Tuesday evening, a federal appeals court ruled that the Trump administration can require non-Mexican nationals to wait in Mexico while their immigration claims are resolved.
A three-judge panel of the U.S. Court of Appeals for the 9th Circuit cited different reasons for permitting the “remain in Mexico” initiative to move forward after a lower court blocked it last month. The appeals court allowed the policy to continue only on a temporary basis, while the court considers broader issues in the case.
The ruling represents a victory for President Donald Trump, whose immigration policies have faced constant legal challenges. A federal judge in late November halted a separate Trump attempt to bar migrants from seeking asylum if they cross the border between ports of entry.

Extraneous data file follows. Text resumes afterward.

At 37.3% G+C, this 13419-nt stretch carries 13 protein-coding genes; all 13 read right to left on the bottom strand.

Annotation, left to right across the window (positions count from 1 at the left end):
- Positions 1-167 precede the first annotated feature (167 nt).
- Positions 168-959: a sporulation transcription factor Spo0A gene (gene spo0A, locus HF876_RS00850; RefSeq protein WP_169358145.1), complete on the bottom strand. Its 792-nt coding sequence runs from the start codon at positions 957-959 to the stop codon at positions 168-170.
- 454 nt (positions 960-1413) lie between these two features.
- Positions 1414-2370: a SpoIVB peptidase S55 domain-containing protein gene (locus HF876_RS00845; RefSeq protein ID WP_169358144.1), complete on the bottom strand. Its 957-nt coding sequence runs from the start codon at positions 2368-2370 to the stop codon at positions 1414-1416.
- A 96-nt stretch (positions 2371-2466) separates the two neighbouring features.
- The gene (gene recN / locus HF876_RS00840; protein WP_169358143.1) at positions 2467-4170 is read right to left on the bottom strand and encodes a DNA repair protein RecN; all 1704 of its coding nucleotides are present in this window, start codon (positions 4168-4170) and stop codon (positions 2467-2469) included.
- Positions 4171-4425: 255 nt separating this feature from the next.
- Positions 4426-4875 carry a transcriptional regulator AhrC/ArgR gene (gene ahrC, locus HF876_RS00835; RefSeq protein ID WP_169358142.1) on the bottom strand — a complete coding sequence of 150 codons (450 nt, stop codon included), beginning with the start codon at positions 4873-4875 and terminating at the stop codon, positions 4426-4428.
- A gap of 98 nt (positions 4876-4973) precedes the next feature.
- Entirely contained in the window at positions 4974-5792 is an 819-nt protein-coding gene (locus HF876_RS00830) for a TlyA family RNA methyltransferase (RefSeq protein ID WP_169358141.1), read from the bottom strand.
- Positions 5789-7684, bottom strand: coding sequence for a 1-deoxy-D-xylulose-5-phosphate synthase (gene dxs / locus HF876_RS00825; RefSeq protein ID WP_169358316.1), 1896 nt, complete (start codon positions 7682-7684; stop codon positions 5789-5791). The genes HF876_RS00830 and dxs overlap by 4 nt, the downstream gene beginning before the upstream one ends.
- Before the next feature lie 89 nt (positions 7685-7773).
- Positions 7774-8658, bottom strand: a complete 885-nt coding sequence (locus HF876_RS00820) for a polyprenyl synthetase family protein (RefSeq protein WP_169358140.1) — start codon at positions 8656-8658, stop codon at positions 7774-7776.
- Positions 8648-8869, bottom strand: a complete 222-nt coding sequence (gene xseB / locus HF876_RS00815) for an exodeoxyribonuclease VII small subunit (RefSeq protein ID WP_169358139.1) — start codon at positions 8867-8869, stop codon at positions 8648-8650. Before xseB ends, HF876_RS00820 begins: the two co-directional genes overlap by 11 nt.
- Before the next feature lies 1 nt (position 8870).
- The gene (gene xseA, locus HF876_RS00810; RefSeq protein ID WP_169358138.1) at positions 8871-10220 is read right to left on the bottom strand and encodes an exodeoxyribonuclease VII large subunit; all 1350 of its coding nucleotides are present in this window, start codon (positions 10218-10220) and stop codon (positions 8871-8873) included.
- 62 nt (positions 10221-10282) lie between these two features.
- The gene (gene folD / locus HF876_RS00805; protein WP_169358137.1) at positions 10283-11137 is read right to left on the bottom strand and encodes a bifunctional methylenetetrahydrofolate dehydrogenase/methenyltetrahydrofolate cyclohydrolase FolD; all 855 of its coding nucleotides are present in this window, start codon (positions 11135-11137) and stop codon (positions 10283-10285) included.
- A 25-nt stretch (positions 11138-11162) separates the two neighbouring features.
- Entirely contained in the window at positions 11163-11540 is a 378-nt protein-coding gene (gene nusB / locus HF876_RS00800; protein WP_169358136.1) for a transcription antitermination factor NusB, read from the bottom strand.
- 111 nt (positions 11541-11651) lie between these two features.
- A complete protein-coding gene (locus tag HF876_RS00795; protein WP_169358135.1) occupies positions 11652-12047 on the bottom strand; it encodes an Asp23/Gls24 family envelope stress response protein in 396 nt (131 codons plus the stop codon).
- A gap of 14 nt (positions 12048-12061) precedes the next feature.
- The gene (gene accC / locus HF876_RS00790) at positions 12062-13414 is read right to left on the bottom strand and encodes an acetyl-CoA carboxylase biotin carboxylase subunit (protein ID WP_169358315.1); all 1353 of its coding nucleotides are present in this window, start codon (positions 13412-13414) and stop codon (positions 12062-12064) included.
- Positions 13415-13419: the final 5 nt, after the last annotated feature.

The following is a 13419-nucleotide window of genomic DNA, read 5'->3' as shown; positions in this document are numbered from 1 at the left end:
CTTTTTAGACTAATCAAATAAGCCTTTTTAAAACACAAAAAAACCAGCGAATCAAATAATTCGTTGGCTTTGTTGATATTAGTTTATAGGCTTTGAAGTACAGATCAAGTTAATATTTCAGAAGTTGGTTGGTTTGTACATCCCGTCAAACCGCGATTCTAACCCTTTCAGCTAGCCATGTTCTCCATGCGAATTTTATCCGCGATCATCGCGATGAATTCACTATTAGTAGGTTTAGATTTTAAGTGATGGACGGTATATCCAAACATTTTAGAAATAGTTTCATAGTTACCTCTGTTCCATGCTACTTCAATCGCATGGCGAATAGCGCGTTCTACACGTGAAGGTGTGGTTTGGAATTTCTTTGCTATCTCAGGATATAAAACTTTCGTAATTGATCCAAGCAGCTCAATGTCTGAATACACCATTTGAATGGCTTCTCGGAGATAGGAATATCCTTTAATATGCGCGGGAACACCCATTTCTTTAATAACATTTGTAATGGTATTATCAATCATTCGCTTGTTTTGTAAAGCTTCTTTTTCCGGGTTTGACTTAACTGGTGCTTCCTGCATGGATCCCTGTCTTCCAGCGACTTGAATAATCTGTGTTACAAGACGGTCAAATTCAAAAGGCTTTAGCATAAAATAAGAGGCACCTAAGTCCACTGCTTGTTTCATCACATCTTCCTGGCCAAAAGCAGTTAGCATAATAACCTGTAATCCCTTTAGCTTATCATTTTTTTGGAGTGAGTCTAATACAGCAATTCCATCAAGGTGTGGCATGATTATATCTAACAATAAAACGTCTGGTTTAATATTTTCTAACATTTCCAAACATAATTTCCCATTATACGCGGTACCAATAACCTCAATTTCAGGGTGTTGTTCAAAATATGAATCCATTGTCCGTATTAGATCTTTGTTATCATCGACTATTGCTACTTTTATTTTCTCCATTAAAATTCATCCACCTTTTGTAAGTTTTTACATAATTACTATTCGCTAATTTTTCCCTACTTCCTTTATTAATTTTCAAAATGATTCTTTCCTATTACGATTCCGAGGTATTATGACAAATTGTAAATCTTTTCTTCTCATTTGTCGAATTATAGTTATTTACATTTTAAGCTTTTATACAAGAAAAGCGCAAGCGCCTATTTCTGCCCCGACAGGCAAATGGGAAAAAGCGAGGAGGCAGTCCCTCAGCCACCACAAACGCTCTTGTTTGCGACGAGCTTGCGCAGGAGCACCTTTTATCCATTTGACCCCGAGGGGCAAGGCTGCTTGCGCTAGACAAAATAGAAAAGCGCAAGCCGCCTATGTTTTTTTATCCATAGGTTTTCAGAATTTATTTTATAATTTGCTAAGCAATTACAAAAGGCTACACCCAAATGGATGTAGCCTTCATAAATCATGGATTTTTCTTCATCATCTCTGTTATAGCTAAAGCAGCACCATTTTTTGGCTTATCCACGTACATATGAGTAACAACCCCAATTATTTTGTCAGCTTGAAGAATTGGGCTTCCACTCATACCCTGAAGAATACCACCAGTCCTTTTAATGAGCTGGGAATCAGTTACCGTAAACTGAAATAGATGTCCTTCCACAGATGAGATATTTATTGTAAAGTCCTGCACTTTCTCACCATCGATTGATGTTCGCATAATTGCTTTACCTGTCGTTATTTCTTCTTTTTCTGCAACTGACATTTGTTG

Judge Diarmuid O’Scannlain, a Reagan appointee Politico wants you to know, ruled that the administration was likely to prevail against the legal challenges made to the policy. He also ruled that Homeland Security would be harmed if one of their enforcement tools were restricted.
“DHS is likely to suffer irreparable harm absent a stay because the preliminary injunction takes off the table one of the few congressionally authorized measures available to process the approximately 2,000 migrants who are currently arriving at the nation’s southern border on a daily basis,” the judge wrote.
The other two judges on the panel backed the policy but had questions. “The government is wrong,” Judge William Fletcher, the Clinton appointee, wrote. “Not just arguably wrong, but clearly and flagrantly wrong.”
A San Francisco-based judge initially blocked the “remain” policy in April. The Trump administration immediately appealed the decision.
“Aliens trying to game the system to get into our country illegally will no longer be able to disappear into the United States,” Nielsen said in a written statement at the time.
Image from Getty Images.